Medioni is the recipient of the 2019 IEEE PAMI Mark Everingham Prize for contributions to the computer vision community. He is a fellow of the International Association of Pattern Recognition (IAPR), the Institute of Electrical and Electronics Engineers (IEEE), the Association for the Advancement of Artificial Intelligence (AAAI) and the Asia-Pacific Artificial Intelligence Association (AAIA).
A prolific inventor, Medioni holds more than 90 patents, and was inducted as a Fellow of the National Academy of Inventors (NAI) in 2022. His many innovations include a sensor that provides both image and depth information, which was used as the camera in the Microsoft Kinect, then made its way into the Apple iPhone; a system to quickly turn images of a person into an animated avatar; Amazon’s Just Walk Out, a check-out free shopping experience that allows shoppers to enter a store, grab what they want, and get billed when they leave; and Amazon One, a fast, convenient, contactless identity service that uses your palm to enter, identify, and pay.
A renowned expert in the field of micro-electro-mechanical systems, Maseeh founded IntelliSense in 1991 with the goal of reducing time and expense when creating next-generation micro-scale devices. Under his leadership, IntelliSense created the first custom design, development and manufacturing operation and became one of the world’s fastest-growing companies. Named to the New England Technology “Fast 50” and the Forbes’ “Fast 500,” IntelliSense was sold in 2000.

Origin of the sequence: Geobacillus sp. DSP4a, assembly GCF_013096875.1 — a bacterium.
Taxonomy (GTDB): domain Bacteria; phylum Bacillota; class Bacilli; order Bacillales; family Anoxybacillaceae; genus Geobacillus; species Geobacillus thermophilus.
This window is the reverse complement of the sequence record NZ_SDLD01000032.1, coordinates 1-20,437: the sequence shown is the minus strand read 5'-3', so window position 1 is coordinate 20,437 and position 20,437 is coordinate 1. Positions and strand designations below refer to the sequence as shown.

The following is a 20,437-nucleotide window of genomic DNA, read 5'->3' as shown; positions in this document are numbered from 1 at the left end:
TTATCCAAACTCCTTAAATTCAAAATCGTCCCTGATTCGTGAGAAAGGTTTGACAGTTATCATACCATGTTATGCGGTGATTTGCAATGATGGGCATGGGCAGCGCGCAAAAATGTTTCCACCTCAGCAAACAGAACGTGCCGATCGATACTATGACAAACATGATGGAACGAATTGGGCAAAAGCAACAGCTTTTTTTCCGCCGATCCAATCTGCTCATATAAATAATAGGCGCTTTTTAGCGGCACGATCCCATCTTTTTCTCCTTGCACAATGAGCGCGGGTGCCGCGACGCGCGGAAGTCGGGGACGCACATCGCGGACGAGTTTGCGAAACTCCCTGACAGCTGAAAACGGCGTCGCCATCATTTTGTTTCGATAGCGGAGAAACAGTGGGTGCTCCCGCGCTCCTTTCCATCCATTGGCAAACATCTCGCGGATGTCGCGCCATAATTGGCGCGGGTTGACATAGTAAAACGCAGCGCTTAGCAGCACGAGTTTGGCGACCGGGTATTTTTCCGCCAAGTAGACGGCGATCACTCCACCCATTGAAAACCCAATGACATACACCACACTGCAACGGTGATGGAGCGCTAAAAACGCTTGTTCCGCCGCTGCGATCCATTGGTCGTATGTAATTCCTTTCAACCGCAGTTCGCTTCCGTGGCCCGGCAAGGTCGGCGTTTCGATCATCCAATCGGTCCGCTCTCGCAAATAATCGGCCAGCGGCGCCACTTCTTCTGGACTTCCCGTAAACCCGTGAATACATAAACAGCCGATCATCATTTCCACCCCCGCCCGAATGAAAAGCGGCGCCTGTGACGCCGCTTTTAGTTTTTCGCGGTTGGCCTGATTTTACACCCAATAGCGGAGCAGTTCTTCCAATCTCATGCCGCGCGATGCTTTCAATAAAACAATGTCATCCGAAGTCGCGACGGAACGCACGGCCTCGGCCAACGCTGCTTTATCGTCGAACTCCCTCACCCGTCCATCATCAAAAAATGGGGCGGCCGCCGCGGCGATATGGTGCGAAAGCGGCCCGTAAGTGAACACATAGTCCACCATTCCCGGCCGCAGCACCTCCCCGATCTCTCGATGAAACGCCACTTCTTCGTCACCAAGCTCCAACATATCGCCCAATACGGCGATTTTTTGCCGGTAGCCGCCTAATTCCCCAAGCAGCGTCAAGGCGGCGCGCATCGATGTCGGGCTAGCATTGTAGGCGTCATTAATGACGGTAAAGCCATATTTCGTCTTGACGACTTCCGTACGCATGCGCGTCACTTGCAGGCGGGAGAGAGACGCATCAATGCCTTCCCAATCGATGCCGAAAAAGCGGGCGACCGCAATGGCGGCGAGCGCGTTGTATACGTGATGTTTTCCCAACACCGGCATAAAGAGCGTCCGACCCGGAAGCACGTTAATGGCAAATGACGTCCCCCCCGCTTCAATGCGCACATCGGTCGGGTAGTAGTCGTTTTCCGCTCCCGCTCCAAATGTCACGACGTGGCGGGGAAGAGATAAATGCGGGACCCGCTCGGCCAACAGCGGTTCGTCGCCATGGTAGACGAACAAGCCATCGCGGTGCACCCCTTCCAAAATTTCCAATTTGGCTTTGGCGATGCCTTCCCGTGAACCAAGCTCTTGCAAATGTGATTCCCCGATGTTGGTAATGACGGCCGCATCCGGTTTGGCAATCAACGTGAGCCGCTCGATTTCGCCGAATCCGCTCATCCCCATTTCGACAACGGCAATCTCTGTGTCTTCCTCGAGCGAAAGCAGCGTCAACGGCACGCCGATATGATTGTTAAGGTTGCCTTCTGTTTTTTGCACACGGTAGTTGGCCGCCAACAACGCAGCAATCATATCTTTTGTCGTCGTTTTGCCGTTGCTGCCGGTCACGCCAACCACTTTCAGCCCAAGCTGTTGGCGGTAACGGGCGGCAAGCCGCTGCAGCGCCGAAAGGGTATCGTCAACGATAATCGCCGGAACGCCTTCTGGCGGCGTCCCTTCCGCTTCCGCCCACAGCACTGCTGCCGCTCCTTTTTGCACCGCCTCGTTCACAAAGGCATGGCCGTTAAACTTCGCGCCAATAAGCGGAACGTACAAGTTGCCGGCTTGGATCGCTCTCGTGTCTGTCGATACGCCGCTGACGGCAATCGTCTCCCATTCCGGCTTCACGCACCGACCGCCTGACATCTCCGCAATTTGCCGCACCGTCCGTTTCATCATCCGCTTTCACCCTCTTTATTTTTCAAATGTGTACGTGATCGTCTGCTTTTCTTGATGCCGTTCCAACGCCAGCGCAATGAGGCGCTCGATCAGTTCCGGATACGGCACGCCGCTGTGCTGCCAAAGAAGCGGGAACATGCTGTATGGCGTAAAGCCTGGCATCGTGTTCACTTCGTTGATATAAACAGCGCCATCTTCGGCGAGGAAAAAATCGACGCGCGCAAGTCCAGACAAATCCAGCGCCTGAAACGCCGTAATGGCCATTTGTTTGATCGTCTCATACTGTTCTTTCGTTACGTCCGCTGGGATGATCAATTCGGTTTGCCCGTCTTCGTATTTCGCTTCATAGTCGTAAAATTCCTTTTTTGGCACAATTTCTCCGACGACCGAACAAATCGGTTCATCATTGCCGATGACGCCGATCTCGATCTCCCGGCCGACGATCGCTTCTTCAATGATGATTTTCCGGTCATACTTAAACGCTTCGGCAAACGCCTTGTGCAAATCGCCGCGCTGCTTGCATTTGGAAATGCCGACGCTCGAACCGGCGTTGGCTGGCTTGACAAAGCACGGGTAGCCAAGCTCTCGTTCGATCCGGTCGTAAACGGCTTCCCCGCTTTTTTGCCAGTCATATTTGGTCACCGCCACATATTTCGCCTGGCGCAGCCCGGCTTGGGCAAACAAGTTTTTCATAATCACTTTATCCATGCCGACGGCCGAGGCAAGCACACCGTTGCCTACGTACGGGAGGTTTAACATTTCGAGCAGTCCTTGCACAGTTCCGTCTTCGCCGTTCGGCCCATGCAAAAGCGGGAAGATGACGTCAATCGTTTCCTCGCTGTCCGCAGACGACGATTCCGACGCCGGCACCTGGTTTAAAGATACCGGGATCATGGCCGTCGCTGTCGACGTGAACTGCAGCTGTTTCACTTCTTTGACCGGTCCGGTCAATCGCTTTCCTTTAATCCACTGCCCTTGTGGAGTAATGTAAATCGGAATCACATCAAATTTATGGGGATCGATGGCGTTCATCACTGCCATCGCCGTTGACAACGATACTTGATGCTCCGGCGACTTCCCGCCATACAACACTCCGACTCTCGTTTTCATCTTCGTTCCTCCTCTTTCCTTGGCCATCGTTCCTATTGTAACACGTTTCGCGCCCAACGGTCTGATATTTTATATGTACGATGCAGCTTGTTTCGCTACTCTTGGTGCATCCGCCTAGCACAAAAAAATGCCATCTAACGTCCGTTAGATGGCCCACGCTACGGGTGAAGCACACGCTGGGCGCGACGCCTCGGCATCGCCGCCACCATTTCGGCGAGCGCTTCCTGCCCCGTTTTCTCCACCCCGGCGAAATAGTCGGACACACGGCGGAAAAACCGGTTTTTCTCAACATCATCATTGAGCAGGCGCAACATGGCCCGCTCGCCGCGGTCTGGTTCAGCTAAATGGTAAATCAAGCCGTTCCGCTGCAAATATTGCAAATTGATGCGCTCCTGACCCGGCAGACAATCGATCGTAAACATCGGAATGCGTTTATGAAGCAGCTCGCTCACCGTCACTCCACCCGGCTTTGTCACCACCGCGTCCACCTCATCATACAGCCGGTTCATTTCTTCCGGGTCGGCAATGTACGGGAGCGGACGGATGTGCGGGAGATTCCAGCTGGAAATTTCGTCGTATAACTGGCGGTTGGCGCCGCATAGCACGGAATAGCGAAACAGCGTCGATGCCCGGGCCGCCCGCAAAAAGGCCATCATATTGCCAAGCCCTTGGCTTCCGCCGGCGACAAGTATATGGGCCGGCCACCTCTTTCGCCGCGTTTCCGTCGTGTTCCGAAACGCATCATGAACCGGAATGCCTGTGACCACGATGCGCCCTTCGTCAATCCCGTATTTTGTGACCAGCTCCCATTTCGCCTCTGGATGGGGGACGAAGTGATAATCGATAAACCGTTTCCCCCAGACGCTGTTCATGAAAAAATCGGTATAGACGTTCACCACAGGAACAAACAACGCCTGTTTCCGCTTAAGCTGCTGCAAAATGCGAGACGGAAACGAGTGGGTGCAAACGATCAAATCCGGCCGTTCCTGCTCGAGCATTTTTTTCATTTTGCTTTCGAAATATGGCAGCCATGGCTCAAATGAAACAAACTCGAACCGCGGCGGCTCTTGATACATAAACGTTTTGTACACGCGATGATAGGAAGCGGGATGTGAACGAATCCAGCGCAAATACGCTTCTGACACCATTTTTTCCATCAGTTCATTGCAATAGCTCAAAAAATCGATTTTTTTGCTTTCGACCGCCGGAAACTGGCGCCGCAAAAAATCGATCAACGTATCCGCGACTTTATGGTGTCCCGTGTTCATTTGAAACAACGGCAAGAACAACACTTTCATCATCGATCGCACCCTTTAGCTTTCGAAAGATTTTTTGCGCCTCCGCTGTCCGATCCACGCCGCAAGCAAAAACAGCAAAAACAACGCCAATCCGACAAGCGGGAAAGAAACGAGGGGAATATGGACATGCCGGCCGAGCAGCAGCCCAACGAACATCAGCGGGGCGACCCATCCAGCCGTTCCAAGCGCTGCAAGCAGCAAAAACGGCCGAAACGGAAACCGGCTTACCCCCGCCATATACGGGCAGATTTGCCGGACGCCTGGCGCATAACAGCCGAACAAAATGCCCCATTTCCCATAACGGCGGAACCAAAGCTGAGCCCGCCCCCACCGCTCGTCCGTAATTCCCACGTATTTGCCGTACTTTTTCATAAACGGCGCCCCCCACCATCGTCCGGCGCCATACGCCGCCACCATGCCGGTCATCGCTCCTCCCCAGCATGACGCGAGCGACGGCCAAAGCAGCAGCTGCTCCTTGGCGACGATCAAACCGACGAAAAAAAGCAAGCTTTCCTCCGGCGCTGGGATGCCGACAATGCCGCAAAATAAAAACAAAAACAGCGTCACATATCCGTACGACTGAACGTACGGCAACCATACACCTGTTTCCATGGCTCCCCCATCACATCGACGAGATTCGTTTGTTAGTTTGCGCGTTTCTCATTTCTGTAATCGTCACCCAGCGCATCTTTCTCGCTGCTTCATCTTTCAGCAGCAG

Maseeh later launched Surlamer Investments, a private wealth management firm that invests in private companies, real estate and publicly traded securities.
After earning his Bachelor of Science degree in engineering with honors and master’s degree in applied mathematics from Portland State University, Maseeh earned a Master of Science degree in engineering from the University of Texas at Austin and a doctorate in engineering from the Massachusetts Institute of Technology. He serves on the USC Viterbi Board of Councilors.
With a passionate desire to give back, Maseeh founded the Massiah Foundation in 2001. Based on the philosophy of venture philanthropy, the 22-year-old foundation leverages the principles of traditional venture capital (VC) financing to achieve long-lasting positive and broad impacts. In 2010, Massiah donated to USC Viterbi $1 million to establish the Maseeh Entrepreneurship Prize Competition at USC Viterbi. Over the past decade, the competition has launched several promising companies.
More recently, last year’s winner, Playbook is building an intuitive, code-free design tool for AR and VR experiences. The 2020 MEPC winner, GrayMatter Robotics, uses AI to create smart and rapidly deployable robotic assistants to automate high mix manufacturing tasks, improving quality of life for industrial workers and increasing productivity.
Published on February 7th, 2023
Last updated on February 8th, 2023